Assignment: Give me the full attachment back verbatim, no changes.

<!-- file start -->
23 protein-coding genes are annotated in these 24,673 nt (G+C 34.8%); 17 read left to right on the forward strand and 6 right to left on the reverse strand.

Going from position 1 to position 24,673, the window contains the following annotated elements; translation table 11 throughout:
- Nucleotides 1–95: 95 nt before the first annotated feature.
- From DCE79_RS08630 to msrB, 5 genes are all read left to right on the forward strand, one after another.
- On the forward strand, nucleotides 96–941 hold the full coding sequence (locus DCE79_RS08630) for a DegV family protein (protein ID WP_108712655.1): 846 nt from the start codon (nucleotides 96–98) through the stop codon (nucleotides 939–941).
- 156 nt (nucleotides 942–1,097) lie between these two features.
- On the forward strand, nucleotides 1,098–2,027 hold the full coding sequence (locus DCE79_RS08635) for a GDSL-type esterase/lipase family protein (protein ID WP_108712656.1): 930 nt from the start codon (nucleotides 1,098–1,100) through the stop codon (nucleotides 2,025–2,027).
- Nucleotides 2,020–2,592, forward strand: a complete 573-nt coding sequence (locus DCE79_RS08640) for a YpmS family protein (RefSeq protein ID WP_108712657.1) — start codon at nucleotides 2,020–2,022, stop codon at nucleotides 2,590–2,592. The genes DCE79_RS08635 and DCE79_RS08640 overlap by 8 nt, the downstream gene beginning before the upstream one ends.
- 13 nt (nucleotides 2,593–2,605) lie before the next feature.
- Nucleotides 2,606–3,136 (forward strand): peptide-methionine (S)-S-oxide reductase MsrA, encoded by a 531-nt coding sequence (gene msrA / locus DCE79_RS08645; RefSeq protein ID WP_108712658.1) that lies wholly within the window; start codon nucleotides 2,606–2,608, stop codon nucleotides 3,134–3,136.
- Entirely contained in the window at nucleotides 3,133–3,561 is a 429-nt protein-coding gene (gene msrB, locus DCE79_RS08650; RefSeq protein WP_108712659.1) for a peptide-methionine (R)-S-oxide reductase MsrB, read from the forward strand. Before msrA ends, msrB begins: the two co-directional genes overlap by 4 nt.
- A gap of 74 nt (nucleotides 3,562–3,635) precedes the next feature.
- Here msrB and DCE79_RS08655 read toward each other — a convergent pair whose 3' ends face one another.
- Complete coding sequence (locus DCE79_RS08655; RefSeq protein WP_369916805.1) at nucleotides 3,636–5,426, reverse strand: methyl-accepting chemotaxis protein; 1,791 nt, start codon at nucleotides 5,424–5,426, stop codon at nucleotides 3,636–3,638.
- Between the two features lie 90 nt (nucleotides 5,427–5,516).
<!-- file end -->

23 protein-coding genes are annotated in these 24,673 nt (G+C 34.8%); 17 read left to right on the forward strand and 6 right to left on the reverse strand.

Going from position 1 to position 24,673, the window contains the following annotated elements; translation table 11 throughout:
- Nucleotides 1–95: 95 nt before the first annotated feature.
- From DCE79_RS08630 to msrB, 5 genes are all read left to right on the forward strand, one after another.
- On the forward strand, nucleotides 96–941 hold the full coding sequence (locus DCE79_RS08630) for a DegV family protein (protein ID WP_108712655.1): 846 nt from the start codon (nucleotides 96–98) through the stop codon (nucleotides 939–941).
- 156 nt (nucleotides 942–1,097) lie between these two features.
- On the forward strand, nucleotides 1,098–2,027 hold the full coding sequence (locus DCE79_RS08635) for a GDSL-type esterase/lipase family protein (protein ID WP_108712656.1): 930 nt from the start codon (nucleotides 1,098–1,100) through the stop codon (nucleotides 2,025–2,027).
- Nucleotides 2,020–2,592, forward strand: a complete 573-nt coding sequence (locus DCE79_RS08640) for a YpmS family protein (RefSeq protein ID WP_108712657.1) — start codon at nucleotides 2,020–2,022, stop codon at nucleotides 2,590–2,592. The genes DCE79_RS08635 and DCE79_RS08640 overlap by 8 nt, the downstream gene beginning before the upstream one ends.
- 13 nt (nucleotides 2,593–2,605) lie before the next feature.
- Nucleotides 2,606–3,136 (forward strand): peptide-methionine (S)-S-oxide reductase MsrA, encoded by a 531-nt coding sequence (gene msrA / locus DCE79_RS08645; RefSeq protein ID WP_108712658.1) that lies wholly within the window; start codon nucleotides 2,606–2,608, stop codon nucleotides 3,134–3,136.
- Entirely contained in the window at nucleotides 3,133–3,561 is a 429-nt protein-coding gene (gene msrB, locus DCE79_RS08650; RefSeq protein WP_108712659.1) for a peptide-methionine (R)-S-oxide reductase MsrB, read from the forward strand. Before msrA ends, msrB begins: the two co-directional genes overlap by 4 nt.
- A gap of 74 nt (nucleotides 3,562–3,635) precedes the next feature.
- Here msrB and DCE79_RS08655 read toward each other — a convergent pair whose 3' ends face one another.
- Complete coding sequence (locus DCE79_RS08655; RefSeq protein WP_369916805.1) at nucleotides 3,636–5,426, reverse strand: methyl-accepting chemotaxis protein; 1,791 nt, start codon at nucleotides 5,424–5,426, stop codon at nucleotides 3,636–3,638.
- Between the two features lie 90 nt (nucleotides 5,427–5,516).